About 90 percent of kidney cancers are a type called renal cell carcinoma, which usually forms a single tumor in one of the person’s two kidneys.
Seattle Cancer Care Alliance (SCCA) offers comprehensive treatment from a team of experts who specialize in all types kidney cancer.
What is kidney cancer?
Kidney cancer starts in the kidneys, a pair of organs that lie in the back of your abdomen. Each is about the size of a fist.
- Your kidneys make urine by removing waste and extra water from your blood.
- They also make substances to help control blood pressure and to make red blood cells.
- At the top of each kidney is an adrenal gland. A layer of fatty tissue and an outer fibrous tissue surround the kidney and adrenal gland.
While kidneys are important, you actually need less than one complete kidney to function. Some people who do not have any working kidneys survive with the help of dialysis — using a specially designed machine that filters their blood.
There are four types of kidney cancer — renal cell carcinoma (RCC), transitional cell carcinoma, Wilms tumor and renal sarcoma.
RCC accounts for about 90 percent of kidney cancers. It arises from the lining of the tiny tubules inside your kidney that filter your blood and make urine.
Usually it grows as a single mass within a kidney. Occasionally there are two or more tumors in one kidney or even tumors in both kidneys at the same time.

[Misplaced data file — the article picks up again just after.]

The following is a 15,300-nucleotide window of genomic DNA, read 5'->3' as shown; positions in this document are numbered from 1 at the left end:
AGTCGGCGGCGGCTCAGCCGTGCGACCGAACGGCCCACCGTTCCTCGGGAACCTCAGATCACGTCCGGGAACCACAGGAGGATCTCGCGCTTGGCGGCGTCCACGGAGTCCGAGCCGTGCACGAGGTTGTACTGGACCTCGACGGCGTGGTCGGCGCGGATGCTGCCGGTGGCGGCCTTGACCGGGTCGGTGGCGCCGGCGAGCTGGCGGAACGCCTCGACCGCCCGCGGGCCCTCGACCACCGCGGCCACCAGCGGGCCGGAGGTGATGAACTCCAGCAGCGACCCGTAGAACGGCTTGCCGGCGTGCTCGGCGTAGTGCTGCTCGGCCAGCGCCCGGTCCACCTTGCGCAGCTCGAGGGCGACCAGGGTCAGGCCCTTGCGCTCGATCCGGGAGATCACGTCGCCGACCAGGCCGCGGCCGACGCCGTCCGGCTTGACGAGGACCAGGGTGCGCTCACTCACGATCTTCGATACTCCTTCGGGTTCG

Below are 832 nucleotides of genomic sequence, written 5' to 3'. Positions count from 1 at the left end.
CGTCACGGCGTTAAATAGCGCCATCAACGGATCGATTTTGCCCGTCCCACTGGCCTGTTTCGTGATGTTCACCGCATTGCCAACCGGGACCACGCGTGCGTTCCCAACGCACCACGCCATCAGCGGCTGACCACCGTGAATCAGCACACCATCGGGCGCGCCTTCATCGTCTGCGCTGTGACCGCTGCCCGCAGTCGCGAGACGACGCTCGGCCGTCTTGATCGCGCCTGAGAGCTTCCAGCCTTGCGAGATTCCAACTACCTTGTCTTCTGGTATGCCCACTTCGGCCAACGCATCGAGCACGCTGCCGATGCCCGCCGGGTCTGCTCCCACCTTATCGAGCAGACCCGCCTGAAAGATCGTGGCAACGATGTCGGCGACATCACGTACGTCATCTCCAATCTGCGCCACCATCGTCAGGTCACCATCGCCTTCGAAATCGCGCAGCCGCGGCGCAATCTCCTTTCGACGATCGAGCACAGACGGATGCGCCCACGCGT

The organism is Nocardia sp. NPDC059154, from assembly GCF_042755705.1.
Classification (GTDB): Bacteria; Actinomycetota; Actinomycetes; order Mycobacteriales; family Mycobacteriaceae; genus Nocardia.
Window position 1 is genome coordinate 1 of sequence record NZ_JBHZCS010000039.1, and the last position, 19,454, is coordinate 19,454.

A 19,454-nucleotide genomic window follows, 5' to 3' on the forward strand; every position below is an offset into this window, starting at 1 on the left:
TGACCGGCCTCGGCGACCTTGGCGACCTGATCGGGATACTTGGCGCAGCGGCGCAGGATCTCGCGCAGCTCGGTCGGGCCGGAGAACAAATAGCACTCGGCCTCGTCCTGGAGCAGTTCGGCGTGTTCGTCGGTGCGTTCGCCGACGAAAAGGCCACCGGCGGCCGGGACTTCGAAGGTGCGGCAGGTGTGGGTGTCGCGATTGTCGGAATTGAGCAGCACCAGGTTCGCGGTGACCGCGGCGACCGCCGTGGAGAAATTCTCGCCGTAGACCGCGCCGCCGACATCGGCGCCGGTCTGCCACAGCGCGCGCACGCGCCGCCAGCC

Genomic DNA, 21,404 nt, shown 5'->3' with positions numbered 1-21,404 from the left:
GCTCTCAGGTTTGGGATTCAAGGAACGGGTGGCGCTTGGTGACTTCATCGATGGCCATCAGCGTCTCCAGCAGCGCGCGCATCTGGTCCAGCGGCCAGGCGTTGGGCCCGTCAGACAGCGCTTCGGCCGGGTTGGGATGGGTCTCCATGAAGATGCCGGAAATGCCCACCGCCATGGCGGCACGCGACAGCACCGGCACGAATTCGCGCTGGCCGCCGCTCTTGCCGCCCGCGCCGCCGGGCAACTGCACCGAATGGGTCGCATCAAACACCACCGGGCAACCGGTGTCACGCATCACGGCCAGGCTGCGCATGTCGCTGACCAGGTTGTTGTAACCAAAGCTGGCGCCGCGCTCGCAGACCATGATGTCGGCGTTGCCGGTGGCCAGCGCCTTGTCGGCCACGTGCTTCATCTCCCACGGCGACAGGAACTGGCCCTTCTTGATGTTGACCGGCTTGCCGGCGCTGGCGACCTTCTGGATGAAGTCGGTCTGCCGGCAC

There are several subtypes of RCC, including:
- Clear cell — the most common form, affecting about 70 percent of people with RCC. It is associated with another condition called von Hippel-Lindau syndrome.
- Papillary kidney cancer — which accounts for about 10 percent of RCC cases. It is associated with hereditary papillary RCC, hereditary leiomyomatosis and RCC syndromes.
- Chromophobe renal cell carcinoma — a rare type, accounting for about five percent of cases. Birt-Hogg-Dube syndrome, a specific genetic mutation, is associated with chromophobe RCC.
- Collecting duct renal cell carcinoma — which is very rare.
- Translocation renal cell carcinoma — which is rare but increasing. It appears in late adolescence and young adulthood.
- Unclassified renal cell carcinomas — which don’t fit into any of the other categories or may have more than one type of cell. They often include aggressive tumors that don’t respond well to traditional therapies for RCC.
Kidney cancers often don’t cause symptoms in the early stages.
When symptoms do occur, they may include:
- Blood in your urine
- Low back pain on one side
- A mass or lump on the side or lower back
- Loss of appetite
- Weight loss
- Recurrent fevers not associated with colds or flu
- Swelling of your ankles and legs
Conditions other than cancer may cause the same symptoms as kidney cancer. If you have any symptoms that concern you, talk to your doctor.
If your doctor suspects you may have kidney cancer, they will do a physical exam to look for signs of the disease and ask about your symptoms, medical and family history and risk factors.
You might also have any or all of these tests: